• 1 Post
Joined 1Y ago
Cake day: Nov 29, 2021


Its all open source, you can self-host it.

I know that there are components required to provide this service that are open source and/or self-hostable (eg - XMPP server and XMPP client). However, in the (very) little digging I’ve done, I don’t see how you could self-host the ability to receive a phone number (and to a lesser extent, call/text using that phone number).

Are you able to self-host the components necessary to obtain and use a phone number? If so, is the cost (omitting any hardware acquisition or hardware operations cost) any different than paying for this service or are there any other non-hardware based limitations (eg - can only activate a certain quantity of phone numbers, can only place a certain number of calls, etc.)?

In person team building events can be great. However, I have yet to participate in a good remote/virtual team building event.

Has anyone had a good experience with remote/virtual team building exercises?

People don’t understand how pervasive and extensive the data that companies are gathering on them are. For example, people have told me “Facebook doesn’t know much about me - I never post anything on there”. They don’t realize that Facebook learns so much more about them by just spending time on its website (or even worse - its mobile app) than it could from anything you would realistically post on Facebook (eg: you would likely never post your full contact list, every article you read, when/where you logged into FB, how long you spent on FB, etc.).The longer you’ve had the account and the more time you spend using the account (ie: browsing while logged into the account) the better.,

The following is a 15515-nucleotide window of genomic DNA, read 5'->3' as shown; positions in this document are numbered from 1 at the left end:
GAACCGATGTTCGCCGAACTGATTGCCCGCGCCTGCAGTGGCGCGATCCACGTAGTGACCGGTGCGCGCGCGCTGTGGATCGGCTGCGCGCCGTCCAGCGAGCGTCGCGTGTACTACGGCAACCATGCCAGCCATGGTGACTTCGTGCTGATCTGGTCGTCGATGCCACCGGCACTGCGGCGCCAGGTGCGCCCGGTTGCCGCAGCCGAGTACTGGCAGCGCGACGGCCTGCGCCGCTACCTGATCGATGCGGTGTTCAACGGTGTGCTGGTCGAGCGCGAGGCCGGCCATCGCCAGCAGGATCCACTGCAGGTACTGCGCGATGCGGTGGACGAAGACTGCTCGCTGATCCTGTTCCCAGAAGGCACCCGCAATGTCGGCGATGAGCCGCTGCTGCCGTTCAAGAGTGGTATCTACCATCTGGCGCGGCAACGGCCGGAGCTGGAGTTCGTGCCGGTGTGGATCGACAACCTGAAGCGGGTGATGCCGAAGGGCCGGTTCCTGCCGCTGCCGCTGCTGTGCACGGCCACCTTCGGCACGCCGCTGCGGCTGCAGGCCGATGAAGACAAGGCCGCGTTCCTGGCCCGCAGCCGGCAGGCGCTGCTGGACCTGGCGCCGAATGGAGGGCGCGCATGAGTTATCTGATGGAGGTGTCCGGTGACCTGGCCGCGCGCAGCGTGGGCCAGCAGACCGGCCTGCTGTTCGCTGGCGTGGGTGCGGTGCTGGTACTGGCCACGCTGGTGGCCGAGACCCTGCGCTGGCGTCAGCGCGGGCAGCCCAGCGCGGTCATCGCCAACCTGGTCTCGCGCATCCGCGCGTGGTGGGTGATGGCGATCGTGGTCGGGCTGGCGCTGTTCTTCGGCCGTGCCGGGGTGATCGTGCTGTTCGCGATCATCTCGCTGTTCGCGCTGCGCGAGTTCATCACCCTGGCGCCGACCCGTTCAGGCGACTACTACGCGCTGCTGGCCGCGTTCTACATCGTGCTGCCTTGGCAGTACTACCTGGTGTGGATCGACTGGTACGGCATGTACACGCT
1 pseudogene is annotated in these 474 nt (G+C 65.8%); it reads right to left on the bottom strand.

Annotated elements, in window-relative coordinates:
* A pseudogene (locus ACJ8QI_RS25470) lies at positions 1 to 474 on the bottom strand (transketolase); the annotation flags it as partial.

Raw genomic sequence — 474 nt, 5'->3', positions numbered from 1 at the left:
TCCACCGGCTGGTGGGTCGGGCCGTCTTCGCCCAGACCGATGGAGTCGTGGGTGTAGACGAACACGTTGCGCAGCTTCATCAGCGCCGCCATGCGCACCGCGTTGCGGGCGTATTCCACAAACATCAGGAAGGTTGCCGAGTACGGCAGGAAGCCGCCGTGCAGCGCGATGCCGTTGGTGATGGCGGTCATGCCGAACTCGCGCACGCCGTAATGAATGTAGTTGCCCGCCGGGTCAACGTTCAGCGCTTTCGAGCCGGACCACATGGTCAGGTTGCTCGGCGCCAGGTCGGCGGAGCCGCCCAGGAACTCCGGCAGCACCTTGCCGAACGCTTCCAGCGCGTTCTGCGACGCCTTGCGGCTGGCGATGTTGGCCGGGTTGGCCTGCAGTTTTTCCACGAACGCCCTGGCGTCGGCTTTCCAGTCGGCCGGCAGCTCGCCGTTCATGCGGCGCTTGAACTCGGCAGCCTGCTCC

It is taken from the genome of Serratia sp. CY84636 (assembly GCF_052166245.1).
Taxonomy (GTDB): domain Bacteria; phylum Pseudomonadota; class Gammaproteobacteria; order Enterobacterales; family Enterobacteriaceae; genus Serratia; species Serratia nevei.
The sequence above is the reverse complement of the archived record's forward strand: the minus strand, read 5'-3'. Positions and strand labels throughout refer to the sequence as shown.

Additionally, people don’t understand who has their data and what’s being done with it. A common response from most people might be “well, what’s the big deal anyway? They’re gathering ‘all this information about me’ and in return I get to use a free service and get served ads for things I’m actually interested in. That doesn’t seem too bad.” They don’t realize that FB has shown the ability to manipulate people’s thoughts, emotions, and feelings to drive engagement. They don’t realize that because advertisers can target people so well, they are also able to manipulate you far better than they ever could before. They don’t realize that there is a quickly growing several trillion dollar market in personal data collection and there are hundreds/thousands of companies they’ve never heard of that have extremely accurate profiles of them likely with sensitive data that they probably wouldn’t have wanted shared with those companies.